As a Certified Organic food retailer, it's no surprise that PCC Natural Markets has made sustainability an important part of its business model. But the Seattle-based, nine-store retail cooperative takes sustainability further than most independent operators, conventional or organic.
As Diana Crane, director of sustainability, put it, PCC pursues “a triple bottom line” approach to its business, creating programs that are financially, socially and environmentally responsible. “You really can't develop one without thoughtful consideration of the other two,” she said.
A few months ago, PCC's chief executive officer, Tracy Wolpert, decided to elevate awareness of PCC's many eco-friendly programs, procedures and initiatives — and move them forward even more — through creation of a centralized sustainability function, which Crane oversees.
In that role, Crane is responsible for working with all of PCC's stores and departments to research, evaluate, champion, measure and communicate PCC's sustainability efforts.
What could otherwise be a daunting task, she said, “is helped considerably by increasing consumer interest in living more sustainable lifestyles, and by growing efforts to talk about sustainability on the parts of producers, wholesalers, distributors and retailers in the food industry.”
For its unusual commitment to sustainable practices, PCC was selected as the winner of SN's 2008 Sustainability Excellence Award in the independent retailer category.
While all of its stores reflect its green philosophy, PCC, which has annual sales of $115 million, has put the greatest emphasis on sustainability in three outlets: in Fremont, Redmond, and Edmonds, Wash., the last opening on Sept. 3.
In June 2003, PCC relocated its Fremont store to a larger space and, for the first time in any of its stores — and in any Seattle business — installed a photovoltaic solar panel above the outdoor patio. High-efficiency, full-spectrum lighting was also installed, together with solar-selective glass windows, which reduce heat and glare, and sensors to turn off lights when they not needed.
“We tried to be as environmentally responsible as possible in Fremont, with energy draws that were well under Washington State Code, and we were successful,” said Crane. “Even seemingly small features, such as a store elevator that uses canola oil for lubrication, can make a difference, and customers who are aware of it think it's a really neat, innovative thing for their grocery store to do.”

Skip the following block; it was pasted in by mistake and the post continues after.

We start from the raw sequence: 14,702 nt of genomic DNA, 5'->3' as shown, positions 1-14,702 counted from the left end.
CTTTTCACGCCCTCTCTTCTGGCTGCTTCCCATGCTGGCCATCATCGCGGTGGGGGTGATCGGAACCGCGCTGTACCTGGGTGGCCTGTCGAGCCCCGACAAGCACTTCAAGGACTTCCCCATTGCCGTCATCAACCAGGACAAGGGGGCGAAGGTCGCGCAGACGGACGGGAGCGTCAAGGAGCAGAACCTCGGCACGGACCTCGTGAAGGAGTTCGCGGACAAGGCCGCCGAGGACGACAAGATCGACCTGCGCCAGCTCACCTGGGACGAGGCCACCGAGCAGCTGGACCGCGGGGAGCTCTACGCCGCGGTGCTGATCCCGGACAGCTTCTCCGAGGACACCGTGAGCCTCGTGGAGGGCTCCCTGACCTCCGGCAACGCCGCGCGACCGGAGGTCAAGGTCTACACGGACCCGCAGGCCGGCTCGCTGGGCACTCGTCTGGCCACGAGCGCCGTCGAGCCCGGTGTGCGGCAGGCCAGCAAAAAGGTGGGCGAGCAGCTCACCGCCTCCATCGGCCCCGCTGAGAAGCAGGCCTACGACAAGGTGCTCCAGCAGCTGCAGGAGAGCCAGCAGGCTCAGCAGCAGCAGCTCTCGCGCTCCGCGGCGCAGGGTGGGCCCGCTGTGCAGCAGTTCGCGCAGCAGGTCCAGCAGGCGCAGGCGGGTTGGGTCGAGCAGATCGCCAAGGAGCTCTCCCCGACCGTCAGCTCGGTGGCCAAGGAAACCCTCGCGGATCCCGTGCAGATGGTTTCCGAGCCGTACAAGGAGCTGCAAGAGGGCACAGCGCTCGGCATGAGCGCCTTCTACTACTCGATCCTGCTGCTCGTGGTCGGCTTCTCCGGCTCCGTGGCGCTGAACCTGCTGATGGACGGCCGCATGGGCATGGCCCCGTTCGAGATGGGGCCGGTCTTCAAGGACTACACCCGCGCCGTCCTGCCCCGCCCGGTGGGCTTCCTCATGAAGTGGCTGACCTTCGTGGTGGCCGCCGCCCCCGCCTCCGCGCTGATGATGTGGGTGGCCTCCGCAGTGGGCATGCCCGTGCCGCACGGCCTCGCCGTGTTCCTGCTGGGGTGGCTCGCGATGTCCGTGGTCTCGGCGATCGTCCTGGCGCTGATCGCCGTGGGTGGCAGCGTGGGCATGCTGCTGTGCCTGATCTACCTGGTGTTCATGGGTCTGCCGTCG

PCC did not apply for LEED (Leadership in Energy and Environmental Design) certification for the Fremont store, but later realized that much of what had been done would have met LEED requirements, which are set by the U.S. Green Building Council, Washington. That in turn informed PCC's approach to the Redmond store.
“When we began building our Redmond store, working from the ground up, we had more flexibility to incorporate the features we wanted,” Crane said. “Working with our architect, contractor and subcontractors, we made a concerted effort to construct Redmond to LEED Gold standards.”
LEED is the USGBC's rating system for the design, construction and operation of buildings that achieve outstanding levels of energy efficiency and systems performance. Credits are earned for achievement in six environmental categories, and one of four levels of certification is awarded based on total credits.
The Redmond store, opened in May 2006, became the first grocery store in the country to qualify for the LEED Gold certification, Crane said, adding, “Our members, employees, customers and the community were happy and proud that we succeeded.” The store in Edmonds is now on track to become the first grocery store to be certified LEED Platinum.
Crane said that it isn't difficult for PCC, as a natural foods cooperative, to give priority to sustainability initiatives in the building of new stores and the remodeling/refurbishing of existing stores. “Our members and shoppers are keenly interested in food and other products that are healthy for them and their communities,” said Crane. “So it stands to reason that the structures we would build to accommodate the wonderful, natural items we sell would incorporate as many features as possible to keep those items — and our customers — healthy.”